Have you ever wanted to sit down with Adam and Eve and ask them what in the world they were thinking? They had everything they needed. Their world was blissful and idyllic. There was only one thing they were not allowed to do—and sure enough, they did it.

Their failure led to every problem we experience today, and our world is surely full of problems. From breakups to financial woes, from cancer to child abuse, from environmental disaster to genocide, all these tragedies come from the broken state of the world.

If only we could undo what has been done and go back to the garden of Eden! But we can’t. Our only way is forward, not back. Yet there is a path that leads to the end of suffering. The hope of arriving at the destination is what will give meaning to our suffering along the way.

I’m not talking about the afterlife. Granted, on an individual level, death will bring us face to face with our eternal rewards (terms and conditions apply). But the plan set forth in the Bible is not merely for qualifying participants to gain entry to heaven while the earth sinks deeper and deeper into chaos. God wants to redeem the world—to restore it.

If God wants to do this, then what is stopping him? The entire endeavor of creation is something he does in partnership with humanity. He placed Adam and Eve in the garden not just so they could enjoy it but also so they would tend to it. When they sinned, it became their responsibility—and subsequently ours—to partner with God in rectifying the damage they had caused.

God is ready to partner with us. What holds us back from working with him are the same factors that led to the fall in the first place: humanity’s free will and selfish tendencies. As always, Satan endeavors to use those weaknesses against us.

In the garden of Eden, it was easy for humanity to sense God’s presence. They felt cared for and at ease. But now we feel as though God is hidden from us. We spend a lot of our lives stressed and depressed. God created people in the first place to enjoy relationship with him and bask in his presence. Yet here we are, oblivious to his presence and burdened by life’s hardships. If you feel overwhelmed by the world’s problems—your own problems, for that matter—you are not alone. That’s what life is like right now.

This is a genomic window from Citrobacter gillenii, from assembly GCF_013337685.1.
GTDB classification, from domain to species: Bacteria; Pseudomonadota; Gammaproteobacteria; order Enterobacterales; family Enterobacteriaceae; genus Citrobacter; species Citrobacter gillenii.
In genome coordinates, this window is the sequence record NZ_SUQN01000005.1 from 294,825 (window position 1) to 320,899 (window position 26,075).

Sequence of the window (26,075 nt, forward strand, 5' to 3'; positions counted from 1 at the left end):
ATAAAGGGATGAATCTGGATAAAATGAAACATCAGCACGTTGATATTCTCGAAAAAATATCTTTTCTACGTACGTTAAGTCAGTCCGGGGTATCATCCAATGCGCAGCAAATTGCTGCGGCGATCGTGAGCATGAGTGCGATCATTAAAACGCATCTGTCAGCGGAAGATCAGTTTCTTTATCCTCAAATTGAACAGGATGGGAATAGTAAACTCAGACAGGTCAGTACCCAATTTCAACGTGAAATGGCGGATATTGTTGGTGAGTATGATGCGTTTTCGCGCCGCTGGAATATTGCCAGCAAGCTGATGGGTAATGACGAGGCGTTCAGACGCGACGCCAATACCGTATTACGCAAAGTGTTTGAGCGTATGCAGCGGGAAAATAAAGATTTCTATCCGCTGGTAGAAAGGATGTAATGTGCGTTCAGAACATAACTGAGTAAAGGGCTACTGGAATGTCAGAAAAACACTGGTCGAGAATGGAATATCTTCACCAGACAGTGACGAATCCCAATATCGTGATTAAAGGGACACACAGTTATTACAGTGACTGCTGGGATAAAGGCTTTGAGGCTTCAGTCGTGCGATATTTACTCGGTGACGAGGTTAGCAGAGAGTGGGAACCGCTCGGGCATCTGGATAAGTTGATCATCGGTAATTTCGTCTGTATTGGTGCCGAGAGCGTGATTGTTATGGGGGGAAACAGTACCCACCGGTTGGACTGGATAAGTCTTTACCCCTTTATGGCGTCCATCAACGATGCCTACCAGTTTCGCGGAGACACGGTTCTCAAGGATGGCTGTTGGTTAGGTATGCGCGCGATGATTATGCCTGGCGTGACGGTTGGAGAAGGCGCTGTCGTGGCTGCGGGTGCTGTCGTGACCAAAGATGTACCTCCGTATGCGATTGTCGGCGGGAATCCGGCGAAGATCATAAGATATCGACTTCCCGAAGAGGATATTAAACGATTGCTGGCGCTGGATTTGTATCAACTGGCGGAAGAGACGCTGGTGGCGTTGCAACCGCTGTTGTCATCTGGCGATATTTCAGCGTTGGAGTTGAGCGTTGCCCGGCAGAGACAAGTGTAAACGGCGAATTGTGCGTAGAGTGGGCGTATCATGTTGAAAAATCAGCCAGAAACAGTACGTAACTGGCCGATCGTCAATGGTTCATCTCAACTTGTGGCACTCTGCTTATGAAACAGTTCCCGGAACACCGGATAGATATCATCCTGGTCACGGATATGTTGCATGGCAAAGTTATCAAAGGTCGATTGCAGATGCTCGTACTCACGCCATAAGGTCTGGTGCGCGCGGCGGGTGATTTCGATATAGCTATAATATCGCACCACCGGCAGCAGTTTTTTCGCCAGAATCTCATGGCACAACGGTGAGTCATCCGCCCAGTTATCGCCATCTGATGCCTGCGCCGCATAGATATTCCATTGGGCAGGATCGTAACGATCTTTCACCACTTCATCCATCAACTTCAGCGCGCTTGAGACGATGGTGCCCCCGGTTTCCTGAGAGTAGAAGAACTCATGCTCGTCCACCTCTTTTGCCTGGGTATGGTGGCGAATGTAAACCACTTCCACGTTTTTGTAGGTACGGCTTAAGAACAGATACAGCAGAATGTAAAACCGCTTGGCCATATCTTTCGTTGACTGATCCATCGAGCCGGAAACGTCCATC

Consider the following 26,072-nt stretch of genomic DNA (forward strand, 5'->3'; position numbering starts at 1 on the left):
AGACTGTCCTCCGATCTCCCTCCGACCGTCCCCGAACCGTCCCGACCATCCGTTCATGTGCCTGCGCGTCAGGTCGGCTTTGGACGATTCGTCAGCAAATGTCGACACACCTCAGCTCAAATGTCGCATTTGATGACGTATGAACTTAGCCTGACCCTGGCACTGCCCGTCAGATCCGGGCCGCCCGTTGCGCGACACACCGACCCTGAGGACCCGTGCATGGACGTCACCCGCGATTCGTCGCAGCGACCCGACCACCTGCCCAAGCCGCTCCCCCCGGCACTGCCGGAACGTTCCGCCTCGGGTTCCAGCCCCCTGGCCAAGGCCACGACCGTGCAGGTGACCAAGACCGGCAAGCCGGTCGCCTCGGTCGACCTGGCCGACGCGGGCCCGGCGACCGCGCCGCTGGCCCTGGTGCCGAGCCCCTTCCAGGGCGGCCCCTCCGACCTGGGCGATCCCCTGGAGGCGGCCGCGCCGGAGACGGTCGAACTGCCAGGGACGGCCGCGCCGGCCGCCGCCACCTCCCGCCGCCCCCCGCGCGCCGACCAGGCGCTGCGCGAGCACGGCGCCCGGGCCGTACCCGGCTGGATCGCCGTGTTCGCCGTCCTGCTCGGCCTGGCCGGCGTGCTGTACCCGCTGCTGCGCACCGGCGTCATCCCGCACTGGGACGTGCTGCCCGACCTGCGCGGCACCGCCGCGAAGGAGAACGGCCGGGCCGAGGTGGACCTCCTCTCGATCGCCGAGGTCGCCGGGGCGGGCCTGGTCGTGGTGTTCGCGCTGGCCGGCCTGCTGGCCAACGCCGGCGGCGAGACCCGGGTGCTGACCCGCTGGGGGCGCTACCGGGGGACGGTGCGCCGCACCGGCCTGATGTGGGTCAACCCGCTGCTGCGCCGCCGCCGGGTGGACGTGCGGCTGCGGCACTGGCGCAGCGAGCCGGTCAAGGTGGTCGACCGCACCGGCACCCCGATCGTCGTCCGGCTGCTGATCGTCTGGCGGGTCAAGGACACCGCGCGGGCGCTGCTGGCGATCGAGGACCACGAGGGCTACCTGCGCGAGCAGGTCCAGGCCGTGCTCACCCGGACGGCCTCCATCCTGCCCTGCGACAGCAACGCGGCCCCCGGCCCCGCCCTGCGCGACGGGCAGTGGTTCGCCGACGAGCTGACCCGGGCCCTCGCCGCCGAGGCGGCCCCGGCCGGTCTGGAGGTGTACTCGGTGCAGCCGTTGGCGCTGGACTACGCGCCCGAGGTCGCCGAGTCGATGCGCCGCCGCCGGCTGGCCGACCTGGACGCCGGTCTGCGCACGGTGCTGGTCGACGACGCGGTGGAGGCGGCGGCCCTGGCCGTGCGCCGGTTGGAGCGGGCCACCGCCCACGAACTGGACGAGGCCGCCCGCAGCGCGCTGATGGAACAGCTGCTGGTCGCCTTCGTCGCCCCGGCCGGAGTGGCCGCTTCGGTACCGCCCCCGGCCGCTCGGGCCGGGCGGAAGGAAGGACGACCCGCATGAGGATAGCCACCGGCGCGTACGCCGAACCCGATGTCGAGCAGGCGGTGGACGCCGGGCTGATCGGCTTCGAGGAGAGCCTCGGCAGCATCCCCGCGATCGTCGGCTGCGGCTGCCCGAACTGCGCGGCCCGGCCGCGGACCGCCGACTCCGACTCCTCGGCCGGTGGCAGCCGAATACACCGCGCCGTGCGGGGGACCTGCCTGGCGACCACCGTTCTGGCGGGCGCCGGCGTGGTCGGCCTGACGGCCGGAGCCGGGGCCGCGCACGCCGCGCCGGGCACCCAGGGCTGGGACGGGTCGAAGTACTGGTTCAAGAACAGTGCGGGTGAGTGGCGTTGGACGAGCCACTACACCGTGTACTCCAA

This is the problem Jesus was sent here to deal with. It’s bigger than personal salvation; he came proclaiming the coming of the kingdom of God. His message was a call to action, showing us what we needed to do to prepare for and inaugurate God’s kingdom on earth. His resurrection from the dead was proof that his teachings were not empty words.

We can’t go back to the way things were, but we can go forward to a complete restoration of the world. This is what Jesus meant by “the kingdom,” and it is a foundational concept in the Hebrew Scriptures, in the New Testament, and in Jewish belief.

Your Kingdom Come

From that time Jesus began to preach, saying, “Repent, for the kingdom of heaven is at hand.” (Matthew 4:17)

The kingdom is the central point of Jesus’ teachings. He taught us to pray, “Your kingdom come” (Matthew 6:10). He introduced many parables by saying, “The kingdom of heaven is like …”